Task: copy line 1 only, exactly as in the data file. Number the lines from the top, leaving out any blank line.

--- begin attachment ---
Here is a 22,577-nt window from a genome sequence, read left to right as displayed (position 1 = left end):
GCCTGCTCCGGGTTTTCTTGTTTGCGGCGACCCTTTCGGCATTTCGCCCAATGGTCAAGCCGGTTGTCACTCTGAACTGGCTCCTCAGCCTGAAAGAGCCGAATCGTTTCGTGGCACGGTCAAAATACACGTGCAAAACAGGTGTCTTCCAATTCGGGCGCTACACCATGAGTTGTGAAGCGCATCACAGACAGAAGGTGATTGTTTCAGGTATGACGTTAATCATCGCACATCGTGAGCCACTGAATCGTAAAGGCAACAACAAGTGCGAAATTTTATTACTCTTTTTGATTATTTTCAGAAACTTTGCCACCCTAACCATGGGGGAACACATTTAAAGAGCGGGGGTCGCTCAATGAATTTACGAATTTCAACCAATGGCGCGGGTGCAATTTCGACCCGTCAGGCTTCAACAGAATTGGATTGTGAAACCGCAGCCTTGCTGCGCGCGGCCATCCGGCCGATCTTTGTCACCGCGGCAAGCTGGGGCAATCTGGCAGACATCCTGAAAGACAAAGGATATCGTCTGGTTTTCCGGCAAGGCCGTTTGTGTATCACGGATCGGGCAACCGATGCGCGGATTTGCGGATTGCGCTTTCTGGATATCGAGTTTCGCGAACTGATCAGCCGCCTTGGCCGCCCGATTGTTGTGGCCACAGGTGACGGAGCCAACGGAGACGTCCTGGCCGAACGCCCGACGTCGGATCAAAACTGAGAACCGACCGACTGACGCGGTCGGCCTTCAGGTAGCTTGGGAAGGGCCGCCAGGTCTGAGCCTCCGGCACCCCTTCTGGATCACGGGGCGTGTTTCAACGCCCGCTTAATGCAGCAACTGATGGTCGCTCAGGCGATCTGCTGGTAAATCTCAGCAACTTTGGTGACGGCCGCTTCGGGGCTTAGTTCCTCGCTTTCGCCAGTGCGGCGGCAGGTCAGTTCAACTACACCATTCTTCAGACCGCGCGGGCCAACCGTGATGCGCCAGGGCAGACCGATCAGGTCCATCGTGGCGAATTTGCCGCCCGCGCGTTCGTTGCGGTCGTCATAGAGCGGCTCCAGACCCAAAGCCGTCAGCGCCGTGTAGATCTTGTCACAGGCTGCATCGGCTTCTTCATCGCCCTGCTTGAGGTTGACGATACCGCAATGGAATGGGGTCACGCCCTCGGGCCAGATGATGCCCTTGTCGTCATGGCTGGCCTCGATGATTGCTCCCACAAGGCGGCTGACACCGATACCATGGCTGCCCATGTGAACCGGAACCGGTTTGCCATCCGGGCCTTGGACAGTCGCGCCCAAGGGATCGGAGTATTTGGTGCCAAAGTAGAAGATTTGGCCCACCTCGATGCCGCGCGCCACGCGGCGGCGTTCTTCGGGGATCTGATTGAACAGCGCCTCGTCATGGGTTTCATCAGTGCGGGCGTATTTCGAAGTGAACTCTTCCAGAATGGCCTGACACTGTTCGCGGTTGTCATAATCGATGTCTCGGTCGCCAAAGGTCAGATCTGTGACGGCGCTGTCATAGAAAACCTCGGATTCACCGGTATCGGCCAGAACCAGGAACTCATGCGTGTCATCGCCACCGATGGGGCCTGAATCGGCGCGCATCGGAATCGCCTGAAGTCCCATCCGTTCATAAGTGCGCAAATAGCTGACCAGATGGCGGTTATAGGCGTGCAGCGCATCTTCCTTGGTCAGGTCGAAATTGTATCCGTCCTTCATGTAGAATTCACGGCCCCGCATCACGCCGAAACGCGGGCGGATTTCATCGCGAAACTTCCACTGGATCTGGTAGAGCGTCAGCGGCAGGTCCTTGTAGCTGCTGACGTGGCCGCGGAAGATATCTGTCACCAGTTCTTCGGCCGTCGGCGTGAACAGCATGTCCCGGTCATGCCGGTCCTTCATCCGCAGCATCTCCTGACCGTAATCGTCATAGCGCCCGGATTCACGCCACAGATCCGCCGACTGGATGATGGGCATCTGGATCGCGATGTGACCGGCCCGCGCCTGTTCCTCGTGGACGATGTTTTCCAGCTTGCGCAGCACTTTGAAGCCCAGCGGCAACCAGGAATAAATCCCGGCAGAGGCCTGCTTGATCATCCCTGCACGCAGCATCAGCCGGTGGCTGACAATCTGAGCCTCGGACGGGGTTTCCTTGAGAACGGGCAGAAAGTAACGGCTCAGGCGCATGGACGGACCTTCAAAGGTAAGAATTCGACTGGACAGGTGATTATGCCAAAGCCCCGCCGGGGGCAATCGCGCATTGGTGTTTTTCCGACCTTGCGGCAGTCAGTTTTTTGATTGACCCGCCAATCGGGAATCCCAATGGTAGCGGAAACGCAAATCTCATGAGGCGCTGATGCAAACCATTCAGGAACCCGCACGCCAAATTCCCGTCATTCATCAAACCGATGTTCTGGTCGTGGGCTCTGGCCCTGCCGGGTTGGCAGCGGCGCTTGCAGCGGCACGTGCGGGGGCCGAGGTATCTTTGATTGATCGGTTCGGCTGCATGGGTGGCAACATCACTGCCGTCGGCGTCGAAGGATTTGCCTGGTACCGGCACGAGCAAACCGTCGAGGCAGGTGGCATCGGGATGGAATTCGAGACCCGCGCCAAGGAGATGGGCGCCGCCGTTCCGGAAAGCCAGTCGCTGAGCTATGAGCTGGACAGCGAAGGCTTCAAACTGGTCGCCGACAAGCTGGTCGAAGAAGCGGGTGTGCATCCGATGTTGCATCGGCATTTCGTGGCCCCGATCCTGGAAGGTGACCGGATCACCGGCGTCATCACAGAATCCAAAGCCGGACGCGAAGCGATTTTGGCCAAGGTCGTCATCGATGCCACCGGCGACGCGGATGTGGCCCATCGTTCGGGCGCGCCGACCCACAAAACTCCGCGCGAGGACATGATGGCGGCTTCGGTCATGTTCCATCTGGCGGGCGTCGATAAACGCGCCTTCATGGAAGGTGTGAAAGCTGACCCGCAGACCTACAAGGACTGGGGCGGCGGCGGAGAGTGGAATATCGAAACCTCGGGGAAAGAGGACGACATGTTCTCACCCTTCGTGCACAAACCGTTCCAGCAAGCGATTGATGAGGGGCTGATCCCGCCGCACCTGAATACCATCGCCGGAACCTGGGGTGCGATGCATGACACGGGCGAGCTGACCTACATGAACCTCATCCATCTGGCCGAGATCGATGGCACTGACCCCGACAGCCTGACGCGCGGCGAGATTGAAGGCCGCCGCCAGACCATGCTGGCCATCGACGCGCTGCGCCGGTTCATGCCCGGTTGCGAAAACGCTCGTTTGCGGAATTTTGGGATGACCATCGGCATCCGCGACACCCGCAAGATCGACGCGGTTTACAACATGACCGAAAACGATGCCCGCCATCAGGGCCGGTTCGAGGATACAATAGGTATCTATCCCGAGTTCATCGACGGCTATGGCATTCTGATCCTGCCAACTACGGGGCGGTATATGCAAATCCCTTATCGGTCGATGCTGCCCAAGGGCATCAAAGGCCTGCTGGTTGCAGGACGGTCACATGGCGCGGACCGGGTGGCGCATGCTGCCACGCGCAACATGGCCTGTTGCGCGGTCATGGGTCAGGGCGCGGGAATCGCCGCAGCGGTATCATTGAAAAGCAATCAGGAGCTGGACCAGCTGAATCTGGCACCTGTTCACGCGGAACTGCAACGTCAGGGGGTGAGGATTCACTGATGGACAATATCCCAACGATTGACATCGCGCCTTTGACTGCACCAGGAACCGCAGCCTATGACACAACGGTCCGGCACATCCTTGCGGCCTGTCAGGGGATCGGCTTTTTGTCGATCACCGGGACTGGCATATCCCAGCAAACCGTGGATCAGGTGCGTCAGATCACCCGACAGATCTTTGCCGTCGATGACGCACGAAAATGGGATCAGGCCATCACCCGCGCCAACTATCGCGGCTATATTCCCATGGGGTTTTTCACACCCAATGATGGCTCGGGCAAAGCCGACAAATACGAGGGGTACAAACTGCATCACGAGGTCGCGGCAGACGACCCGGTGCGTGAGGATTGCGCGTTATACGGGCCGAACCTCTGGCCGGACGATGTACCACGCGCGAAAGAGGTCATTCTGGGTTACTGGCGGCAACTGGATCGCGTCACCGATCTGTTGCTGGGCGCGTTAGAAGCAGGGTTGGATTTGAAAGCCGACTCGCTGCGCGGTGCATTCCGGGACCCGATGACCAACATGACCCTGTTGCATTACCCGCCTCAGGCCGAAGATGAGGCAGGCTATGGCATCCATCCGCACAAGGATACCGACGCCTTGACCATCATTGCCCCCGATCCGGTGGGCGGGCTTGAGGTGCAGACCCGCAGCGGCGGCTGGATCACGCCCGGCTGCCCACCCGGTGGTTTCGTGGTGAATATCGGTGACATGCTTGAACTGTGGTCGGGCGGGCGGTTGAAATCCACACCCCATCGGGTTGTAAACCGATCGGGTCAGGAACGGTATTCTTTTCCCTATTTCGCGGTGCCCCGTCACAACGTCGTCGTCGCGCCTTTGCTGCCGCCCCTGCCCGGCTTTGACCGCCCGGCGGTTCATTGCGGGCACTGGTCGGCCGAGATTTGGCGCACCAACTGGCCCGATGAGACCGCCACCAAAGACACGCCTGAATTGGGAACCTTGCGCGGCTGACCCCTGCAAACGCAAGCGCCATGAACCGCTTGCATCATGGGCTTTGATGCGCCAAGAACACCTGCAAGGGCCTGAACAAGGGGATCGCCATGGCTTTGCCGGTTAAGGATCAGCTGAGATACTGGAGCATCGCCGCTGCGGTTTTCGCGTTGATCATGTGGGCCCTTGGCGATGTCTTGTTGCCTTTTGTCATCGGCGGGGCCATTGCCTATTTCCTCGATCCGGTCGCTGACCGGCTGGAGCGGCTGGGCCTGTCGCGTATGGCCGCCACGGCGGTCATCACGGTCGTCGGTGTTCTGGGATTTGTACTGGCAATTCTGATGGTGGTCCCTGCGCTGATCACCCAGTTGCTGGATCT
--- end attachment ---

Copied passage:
Here is a 22,577-nt window from a genome sequence, read left to right as displayed (position 1 = left end):